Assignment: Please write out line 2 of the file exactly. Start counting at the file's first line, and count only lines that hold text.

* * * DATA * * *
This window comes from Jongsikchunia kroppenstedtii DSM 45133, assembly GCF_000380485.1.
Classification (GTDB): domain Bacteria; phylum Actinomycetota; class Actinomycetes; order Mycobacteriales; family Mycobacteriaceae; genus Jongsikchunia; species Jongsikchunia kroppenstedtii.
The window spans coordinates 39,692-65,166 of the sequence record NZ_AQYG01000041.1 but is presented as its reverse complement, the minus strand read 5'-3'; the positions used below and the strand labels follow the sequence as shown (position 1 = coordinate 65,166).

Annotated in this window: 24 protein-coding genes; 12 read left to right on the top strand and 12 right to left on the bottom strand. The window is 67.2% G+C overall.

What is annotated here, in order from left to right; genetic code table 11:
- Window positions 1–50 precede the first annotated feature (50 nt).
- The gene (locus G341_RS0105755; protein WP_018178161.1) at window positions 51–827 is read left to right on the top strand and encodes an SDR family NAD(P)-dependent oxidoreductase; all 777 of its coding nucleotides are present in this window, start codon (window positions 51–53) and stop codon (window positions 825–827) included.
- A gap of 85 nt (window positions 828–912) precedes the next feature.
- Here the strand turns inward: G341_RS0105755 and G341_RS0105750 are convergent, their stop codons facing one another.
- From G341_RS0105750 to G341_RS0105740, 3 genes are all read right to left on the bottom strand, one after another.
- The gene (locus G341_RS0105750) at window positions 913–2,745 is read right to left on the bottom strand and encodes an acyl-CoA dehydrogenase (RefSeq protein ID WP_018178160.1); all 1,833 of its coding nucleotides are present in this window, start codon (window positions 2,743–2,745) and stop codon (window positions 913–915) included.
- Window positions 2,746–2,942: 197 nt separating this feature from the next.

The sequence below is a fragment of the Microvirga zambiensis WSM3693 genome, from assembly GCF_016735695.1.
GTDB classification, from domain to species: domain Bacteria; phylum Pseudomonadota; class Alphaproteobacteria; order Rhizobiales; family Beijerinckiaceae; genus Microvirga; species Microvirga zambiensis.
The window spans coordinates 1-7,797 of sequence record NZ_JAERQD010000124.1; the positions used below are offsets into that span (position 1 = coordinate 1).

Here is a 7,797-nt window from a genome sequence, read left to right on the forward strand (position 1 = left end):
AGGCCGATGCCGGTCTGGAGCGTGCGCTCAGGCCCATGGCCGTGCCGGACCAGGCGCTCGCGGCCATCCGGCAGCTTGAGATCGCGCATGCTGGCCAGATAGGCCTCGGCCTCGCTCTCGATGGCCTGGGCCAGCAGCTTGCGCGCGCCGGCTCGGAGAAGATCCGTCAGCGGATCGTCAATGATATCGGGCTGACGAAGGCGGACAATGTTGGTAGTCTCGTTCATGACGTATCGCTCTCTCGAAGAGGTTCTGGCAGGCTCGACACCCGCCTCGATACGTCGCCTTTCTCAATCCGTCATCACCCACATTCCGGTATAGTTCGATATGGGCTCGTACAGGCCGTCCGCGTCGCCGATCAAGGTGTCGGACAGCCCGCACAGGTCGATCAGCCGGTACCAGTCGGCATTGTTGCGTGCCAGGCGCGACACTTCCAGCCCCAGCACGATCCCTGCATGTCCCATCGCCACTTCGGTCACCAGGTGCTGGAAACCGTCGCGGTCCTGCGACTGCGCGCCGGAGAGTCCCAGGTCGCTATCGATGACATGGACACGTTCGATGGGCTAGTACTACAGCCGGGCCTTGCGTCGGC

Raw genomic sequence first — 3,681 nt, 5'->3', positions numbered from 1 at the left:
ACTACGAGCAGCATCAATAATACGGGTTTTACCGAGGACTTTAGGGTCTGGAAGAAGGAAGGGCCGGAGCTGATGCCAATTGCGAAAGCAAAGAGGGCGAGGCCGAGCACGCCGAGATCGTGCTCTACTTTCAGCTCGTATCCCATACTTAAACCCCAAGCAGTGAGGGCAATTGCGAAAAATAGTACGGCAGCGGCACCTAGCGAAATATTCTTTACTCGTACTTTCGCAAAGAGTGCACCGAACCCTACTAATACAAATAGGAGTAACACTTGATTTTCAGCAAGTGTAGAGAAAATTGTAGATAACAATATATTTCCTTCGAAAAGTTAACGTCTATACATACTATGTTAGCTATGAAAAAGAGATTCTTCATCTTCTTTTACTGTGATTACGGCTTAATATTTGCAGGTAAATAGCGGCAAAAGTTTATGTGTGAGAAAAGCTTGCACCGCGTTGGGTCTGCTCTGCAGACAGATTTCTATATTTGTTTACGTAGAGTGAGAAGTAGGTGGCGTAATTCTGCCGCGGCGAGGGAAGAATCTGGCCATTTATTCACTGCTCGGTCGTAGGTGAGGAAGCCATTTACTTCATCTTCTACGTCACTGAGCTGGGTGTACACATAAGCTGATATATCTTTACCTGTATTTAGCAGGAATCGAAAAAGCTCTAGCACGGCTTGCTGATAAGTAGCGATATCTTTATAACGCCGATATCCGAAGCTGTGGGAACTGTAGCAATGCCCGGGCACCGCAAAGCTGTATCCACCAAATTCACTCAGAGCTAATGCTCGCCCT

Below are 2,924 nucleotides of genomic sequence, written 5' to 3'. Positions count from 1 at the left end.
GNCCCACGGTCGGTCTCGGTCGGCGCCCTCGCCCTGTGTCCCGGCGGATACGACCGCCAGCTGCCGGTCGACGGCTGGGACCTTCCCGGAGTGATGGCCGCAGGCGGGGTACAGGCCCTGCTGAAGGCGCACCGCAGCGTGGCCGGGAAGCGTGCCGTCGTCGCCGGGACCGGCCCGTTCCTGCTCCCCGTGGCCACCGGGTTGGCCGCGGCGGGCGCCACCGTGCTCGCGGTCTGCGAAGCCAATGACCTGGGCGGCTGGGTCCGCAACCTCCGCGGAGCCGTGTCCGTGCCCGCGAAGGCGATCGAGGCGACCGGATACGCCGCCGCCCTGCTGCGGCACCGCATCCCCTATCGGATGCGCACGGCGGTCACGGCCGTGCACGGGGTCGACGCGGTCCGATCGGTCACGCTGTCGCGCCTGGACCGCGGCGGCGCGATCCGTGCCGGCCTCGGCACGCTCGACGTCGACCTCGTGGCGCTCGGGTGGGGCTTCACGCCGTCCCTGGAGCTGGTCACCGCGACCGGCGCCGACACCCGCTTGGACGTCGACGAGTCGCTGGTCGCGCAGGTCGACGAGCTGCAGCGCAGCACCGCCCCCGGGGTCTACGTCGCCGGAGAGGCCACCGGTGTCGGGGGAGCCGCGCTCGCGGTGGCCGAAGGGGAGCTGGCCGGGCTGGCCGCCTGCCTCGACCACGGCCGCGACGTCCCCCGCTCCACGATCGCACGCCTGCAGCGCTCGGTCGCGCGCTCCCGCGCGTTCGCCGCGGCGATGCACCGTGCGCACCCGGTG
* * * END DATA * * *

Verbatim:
Classification (GTDB): domain Bacteria; phylum Actinomycetota; class Actinomycetes; order Mycobacteriales; family Mycobacteriaceae; genus Jongsikchunia; species Jongsikchunia kroppenstedtii.